Consider one of the significant challenges for both product types—frequent updates. It’s difficult to update hardware, as it’s time-consuming and requires collaboration with third-party vendors and manufacturers. Even so, consider the challenges of weekly or monthly updates to software systems. Knowing when to update is difficult in hardware, but actually updating is something that requires constant vigilance for software teams.
In addition, software prioritizes big data to understand consumers better. Silicon Valley Product Manager Icaro Vazquez says that the lack of physicality with software products means PMs and developers are increasingly reliant on data. This data must be gathered and synthesized before teams make any big decisions about what to change and how to change it. On the other hand, Hardware PMs may find themselves traveling, visiting directly with customers who have used the product.
To break this stigma of hardware versus software, consider the Fitbit. It’s a physical device, a bracelet, that records and tracks health and wellness data. At the same time, it uses an app interface to store and synthesize that data. A PM working on this device—or any similar device—will be working at the intersection of Hardware and Software Product Management.
What does this mean for hiring managers? It means that the world and its hiring factors are evolving. Back in the day, infrastructure used to be the defining characteristic of PM disciplines. If someone at Amazon or Google only knows about the technical delivery of products, that’s Technical Product Management, an area that isn’t quite as suitable for Software Product Management. Today, though with the intersection of physical devices boasting IoT capabilities, it’s easy to find work that blends concrete and abstract concepts.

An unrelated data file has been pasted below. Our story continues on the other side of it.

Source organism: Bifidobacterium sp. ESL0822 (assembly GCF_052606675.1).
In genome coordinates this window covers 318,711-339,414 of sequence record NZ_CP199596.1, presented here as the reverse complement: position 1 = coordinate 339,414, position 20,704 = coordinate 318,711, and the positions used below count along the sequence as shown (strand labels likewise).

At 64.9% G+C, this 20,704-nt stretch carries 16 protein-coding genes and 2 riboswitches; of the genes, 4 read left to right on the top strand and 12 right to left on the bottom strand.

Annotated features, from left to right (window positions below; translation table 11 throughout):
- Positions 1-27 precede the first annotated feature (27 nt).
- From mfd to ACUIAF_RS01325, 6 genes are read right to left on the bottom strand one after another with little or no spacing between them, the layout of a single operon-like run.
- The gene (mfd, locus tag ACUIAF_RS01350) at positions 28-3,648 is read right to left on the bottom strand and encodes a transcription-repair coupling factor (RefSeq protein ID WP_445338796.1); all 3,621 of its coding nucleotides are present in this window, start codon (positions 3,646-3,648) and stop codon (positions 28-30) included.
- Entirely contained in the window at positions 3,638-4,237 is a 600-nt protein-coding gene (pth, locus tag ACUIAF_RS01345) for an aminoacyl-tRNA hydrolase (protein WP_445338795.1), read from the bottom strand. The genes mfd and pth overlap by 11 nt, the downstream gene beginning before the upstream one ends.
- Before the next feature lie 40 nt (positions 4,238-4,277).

Which requirements are the important ones, then, for Product Managers moving within or between Hardware and Software spheres? Pandora Senior Product Manager Ross Yesikov analyzed several job postings for PM positions on LinkedIn and found that some of the requirements didn’t feel relevant: technical acumen, data-driven mindset, and A/B testing experience being just a few.
What is relevant? According to Yesikov, it’s creativity, the ability to communicate, and a drive to act. In the end, then, it’s not about skills necessarily—it’s about excitement and motivation as they drive performance.
While switching between Hardware and Software Product Management can involve a learning curve, that’s present in any shift between jobs, businesses, products, and industries. Even if a Product Manager lacks technical expertise within a niche, product chops and drive encourage PMs to learn and grow. As industries and global markets continue to change, hiring managers must be willing to adapt. And, that might mean hiring a Software PM for your latest hardware project. If they’re skilled at what they do, they’ll be a great PM no matter the product!